Cosmetics firm Coty won the right not to have its name associated with Amazon.
Luxury brands in Europe have won the right to block sales of their products online if they feel it damages their image. An EU court ruled that Coty, the owner of brands like Calvin Klein, Covergirl and Chloe, can block its German distributor from using Amazon and other internet retailers. “Such a prohibition is appropriate and does not, in principle, go beyond what is necessary to preserve the luxury image of the goods,” the European Court of Justice ruled.
Coty’s German subsidiary and retailer, Parfumerie Akzente, had been selling Coty cosmetics on Amazon and other online sites, despite its parent asking it to stop. A German court, believing Coty was acting anti-competitively, sought a ruling from EU courts. “A supplier of luxury goods can prohibit its authorized distributors from selling those goods on a third-party internet platform such as Amazon,” the ECJ decided.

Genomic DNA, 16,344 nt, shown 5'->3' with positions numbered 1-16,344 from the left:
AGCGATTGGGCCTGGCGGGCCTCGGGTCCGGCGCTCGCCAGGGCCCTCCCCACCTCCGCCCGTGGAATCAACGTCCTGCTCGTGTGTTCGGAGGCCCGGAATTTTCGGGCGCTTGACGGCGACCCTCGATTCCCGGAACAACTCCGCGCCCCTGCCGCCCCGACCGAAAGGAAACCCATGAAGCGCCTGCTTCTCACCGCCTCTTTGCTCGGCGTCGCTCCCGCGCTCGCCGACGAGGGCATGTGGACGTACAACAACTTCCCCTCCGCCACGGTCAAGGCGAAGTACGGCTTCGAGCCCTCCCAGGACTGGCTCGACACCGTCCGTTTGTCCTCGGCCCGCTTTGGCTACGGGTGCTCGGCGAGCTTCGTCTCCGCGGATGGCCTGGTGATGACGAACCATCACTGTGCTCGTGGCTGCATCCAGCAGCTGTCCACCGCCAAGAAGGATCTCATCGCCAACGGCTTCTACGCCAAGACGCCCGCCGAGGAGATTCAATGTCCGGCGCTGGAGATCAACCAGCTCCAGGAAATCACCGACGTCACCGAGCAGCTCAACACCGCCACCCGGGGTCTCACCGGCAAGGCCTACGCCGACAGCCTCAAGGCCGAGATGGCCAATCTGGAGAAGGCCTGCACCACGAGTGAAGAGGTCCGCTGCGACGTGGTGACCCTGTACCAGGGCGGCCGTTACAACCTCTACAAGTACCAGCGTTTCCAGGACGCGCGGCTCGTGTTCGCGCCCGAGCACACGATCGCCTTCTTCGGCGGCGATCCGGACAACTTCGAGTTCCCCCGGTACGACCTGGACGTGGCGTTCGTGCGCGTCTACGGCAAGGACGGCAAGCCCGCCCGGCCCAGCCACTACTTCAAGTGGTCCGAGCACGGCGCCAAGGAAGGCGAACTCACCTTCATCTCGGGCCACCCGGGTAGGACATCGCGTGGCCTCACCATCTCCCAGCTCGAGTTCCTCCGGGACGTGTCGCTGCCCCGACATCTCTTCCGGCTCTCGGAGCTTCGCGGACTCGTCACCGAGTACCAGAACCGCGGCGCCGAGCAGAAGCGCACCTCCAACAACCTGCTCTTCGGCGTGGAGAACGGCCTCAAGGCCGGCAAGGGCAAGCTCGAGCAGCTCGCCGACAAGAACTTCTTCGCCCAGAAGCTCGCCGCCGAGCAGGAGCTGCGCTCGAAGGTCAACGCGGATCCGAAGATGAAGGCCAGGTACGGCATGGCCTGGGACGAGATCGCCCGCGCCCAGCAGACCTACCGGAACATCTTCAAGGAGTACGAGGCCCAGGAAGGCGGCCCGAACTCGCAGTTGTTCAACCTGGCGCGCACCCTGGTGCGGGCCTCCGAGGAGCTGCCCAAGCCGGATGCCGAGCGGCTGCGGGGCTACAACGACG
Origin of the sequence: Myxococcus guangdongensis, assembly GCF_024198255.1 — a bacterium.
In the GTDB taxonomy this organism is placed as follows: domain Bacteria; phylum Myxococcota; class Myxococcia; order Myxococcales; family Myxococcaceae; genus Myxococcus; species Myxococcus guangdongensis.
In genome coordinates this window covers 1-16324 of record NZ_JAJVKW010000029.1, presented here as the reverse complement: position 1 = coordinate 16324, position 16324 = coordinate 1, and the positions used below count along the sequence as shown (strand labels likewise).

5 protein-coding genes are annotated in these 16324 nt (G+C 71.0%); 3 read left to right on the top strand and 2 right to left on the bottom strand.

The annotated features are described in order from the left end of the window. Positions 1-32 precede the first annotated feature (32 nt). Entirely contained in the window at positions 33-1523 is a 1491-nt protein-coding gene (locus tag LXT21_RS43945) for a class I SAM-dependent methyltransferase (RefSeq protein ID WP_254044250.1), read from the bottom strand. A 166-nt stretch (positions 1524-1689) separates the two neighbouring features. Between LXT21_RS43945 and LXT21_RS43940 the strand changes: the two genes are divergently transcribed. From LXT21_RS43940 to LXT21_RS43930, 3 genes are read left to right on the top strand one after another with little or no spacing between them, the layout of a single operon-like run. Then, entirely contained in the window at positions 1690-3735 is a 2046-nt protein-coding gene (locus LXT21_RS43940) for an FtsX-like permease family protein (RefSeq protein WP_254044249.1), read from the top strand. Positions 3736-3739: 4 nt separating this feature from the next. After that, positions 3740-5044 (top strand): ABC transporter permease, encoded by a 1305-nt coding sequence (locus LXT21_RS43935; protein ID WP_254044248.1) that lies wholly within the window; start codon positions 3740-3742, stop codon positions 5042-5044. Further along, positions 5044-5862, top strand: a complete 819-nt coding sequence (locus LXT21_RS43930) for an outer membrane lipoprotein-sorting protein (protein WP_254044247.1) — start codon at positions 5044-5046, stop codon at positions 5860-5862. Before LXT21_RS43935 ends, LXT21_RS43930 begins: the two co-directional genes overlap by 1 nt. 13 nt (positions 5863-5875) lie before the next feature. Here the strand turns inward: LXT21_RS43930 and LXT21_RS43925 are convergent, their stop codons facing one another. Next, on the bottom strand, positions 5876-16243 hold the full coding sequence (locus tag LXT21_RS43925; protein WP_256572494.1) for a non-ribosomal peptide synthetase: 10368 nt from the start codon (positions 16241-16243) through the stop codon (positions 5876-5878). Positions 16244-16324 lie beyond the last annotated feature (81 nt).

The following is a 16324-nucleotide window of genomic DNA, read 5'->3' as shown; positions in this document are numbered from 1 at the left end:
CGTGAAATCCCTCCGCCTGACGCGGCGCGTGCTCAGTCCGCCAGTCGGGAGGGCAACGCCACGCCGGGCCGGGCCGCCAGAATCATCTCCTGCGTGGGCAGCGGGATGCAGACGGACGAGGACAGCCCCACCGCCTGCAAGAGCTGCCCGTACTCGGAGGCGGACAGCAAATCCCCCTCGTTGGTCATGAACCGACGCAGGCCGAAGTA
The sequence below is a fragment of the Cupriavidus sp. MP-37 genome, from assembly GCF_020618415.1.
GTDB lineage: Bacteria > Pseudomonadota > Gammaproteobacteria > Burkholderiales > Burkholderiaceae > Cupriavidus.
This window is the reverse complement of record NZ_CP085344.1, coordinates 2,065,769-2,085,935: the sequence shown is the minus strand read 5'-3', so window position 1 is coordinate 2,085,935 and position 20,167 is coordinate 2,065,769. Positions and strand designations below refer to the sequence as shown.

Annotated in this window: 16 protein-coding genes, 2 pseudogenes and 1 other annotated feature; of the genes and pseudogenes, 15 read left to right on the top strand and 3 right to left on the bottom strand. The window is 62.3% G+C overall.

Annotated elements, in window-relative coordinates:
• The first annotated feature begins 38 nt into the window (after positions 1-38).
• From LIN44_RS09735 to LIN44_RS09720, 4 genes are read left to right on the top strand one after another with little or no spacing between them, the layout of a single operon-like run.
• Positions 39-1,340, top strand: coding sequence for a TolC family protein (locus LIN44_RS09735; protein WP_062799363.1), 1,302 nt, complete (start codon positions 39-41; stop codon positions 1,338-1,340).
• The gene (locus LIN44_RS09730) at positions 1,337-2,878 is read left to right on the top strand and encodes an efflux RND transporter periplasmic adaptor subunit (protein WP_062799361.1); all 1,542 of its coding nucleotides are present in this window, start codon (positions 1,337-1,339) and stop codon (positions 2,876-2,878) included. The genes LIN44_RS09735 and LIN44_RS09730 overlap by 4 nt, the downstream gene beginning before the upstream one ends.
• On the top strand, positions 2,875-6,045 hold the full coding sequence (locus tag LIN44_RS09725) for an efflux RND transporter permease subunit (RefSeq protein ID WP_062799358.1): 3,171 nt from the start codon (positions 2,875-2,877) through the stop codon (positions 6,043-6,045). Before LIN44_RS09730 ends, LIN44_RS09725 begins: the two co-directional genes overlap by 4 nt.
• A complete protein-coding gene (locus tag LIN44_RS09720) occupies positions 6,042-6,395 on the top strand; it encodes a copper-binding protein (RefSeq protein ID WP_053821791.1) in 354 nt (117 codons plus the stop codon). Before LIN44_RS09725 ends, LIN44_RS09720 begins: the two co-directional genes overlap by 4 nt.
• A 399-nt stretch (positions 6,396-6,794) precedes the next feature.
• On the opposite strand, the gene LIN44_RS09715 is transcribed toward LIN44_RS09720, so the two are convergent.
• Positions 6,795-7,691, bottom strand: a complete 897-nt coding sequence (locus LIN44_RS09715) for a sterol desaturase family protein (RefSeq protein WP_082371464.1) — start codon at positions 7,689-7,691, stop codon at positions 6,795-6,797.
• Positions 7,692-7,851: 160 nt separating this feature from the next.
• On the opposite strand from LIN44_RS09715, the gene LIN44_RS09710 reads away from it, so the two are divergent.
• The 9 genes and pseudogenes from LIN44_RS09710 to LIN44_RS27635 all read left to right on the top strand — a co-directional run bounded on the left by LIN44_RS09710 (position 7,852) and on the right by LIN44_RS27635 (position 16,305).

A supplier of luxury goods can prohibit its authorized distributors from selling those goods on a third-party internet platform such as Amazon.
In both Europe and the US, brands have fought tooth and nail to avoid being associated with Amazon. “We believe the business of Amazon does not fit with LVMH, full stop, and it does not fit with our brands,” said LVMH COO Jean-Jacques Guiony recently.
EU courts ruled in 2010 that brands with less than a 30 percent market share could block online retailers without physical stores from selling their wares. The move came after extensive lobbying from luxury goods companies like Gucci and LVMH, which now have their own online presence, 24 Sèvres.
In Germany, however, courts actually forced Adidas and Asics to allow sales on sites like Amazon, saying they’ve become crucial to consumers. Now, Germany may have to fall in line, as EU judgments apply to all member nations.